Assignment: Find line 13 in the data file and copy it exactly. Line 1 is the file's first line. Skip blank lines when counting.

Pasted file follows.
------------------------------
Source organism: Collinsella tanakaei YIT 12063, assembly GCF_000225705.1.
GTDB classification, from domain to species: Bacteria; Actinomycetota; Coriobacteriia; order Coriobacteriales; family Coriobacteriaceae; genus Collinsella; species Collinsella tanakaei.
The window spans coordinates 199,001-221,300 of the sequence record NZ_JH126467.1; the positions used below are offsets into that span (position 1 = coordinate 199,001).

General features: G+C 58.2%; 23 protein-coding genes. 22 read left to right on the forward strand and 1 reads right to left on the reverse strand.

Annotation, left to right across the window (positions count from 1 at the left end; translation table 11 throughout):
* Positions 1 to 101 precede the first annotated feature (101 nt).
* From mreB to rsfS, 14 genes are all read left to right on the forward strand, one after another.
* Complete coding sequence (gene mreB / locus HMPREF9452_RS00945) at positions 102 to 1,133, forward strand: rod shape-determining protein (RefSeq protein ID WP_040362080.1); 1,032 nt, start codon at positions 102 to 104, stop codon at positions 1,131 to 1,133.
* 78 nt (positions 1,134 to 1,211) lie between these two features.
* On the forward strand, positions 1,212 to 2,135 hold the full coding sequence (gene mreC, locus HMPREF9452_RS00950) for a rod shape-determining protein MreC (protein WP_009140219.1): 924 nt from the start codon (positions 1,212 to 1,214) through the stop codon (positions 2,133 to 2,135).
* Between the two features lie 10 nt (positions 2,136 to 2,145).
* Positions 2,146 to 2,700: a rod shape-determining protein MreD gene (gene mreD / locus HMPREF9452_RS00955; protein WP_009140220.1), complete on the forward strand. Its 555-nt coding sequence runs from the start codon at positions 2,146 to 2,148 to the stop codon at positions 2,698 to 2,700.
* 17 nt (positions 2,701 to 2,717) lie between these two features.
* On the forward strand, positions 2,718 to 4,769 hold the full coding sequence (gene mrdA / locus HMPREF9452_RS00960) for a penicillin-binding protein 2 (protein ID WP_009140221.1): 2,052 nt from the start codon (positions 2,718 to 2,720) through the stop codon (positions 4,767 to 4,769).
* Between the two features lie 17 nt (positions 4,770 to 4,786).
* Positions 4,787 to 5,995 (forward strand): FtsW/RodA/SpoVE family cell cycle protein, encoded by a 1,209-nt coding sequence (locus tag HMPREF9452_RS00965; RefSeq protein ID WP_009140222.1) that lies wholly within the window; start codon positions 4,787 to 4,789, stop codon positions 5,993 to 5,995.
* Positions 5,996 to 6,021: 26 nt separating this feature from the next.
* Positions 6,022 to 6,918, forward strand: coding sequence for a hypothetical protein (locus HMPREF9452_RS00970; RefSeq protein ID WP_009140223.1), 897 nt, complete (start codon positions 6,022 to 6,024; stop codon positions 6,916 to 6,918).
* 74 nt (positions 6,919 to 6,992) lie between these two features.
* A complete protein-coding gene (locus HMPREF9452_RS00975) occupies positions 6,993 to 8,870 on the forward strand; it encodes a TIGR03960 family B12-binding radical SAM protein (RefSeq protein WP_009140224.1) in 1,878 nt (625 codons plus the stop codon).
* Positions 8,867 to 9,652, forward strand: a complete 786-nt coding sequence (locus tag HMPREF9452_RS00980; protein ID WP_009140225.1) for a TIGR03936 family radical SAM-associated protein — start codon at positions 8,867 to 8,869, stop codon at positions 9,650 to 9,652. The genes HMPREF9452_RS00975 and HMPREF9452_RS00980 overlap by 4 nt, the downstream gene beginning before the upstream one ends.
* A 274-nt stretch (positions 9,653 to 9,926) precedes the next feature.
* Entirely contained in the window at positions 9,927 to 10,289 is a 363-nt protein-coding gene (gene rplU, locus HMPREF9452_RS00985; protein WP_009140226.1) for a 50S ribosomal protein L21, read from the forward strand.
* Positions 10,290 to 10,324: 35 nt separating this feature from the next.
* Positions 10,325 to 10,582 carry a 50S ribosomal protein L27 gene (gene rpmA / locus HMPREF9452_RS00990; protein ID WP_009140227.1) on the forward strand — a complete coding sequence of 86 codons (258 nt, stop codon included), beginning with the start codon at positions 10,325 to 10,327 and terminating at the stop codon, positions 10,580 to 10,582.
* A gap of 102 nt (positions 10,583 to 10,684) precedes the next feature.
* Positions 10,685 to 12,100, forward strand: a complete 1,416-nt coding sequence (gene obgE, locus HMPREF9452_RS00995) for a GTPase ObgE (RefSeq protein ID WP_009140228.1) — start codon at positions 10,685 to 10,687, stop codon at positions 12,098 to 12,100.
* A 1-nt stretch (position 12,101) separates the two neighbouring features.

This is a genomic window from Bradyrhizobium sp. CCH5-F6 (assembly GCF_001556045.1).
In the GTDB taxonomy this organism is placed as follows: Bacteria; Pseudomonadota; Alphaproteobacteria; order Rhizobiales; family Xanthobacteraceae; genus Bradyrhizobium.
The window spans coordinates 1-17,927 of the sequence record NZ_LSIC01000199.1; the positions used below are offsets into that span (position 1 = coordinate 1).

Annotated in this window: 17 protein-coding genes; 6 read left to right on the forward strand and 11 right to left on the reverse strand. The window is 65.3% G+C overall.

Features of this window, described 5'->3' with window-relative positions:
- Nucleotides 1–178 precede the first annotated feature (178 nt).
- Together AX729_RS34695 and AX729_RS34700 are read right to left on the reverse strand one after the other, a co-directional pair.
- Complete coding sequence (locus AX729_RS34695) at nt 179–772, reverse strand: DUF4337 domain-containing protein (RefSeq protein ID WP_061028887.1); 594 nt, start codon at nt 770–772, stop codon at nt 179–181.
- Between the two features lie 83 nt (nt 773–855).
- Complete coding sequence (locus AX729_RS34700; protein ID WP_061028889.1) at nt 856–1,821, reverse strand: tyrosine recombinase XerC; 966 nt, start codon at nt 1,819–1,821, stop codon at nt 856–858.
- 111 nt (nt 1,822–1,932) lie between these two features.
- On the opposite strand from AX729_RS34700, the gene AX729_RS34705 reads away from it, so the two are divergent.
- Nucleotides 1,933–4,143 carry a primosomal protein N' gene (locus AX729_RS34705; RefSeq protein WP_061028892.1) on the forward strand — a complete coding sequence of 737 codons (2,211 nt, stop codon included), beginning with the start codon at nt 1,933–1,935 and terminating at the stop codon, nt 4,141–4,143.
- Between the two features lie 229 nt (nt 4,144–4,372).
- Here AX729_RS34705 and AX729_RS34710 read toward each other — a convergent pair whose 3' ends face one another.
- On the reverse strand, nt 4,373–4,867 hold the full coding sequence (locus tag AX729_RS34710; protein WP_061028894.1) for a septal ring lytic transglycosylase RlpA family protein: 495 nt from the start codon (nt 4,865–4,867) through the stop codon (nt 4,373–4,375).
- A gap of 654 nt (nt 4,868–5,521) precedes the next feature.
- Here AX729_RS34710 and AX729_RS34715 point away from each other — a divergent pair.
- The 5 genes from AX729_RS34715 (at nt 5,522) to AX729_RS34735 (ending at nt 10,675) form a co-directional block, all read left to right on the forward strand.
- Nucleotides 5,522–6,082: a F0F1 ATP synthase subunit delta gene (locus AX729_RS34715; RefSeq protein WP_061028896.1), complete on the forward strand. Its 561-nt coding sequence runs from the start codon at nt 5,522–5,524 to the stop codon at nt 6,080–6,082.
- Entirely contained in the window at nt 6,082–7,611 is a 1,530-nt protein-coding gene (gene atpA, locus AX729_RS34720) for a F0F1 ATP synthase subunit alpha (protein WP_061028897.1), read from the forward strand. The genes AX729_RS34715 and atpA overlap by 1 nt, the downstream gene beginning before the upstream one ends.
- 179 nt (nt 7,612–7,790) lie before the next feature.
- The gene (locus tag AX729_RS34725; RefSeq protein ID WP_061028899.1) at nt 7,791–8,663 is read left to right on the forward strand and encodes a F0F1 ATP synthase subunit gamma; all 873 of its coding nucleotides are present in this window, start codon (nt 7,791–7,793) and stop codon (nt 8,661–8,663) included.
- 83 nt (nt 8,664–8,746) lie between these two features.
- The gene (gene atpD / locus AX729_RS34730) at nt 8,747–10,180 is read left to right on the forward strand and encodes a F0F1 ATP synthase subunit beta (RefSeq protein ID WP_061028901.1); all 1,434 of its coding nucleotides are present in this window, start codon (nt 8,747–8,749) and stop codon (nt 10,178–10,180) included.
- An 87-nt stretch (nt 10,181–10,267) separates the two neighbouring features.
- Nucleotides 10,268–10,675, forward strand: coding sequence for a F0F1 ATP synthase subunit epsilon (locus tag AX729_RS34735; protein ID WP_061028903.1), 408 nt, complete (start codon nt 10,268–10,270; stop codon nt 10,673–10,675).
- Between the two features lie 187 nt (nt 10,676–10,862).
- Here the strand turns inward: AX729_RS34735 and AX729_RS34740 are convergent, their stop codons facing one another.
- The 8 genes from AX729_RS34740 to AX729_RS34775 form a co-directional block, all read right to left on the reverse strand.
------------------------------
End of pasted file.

* 17 nt (positions 2,701 to 2,717) lie between these two features.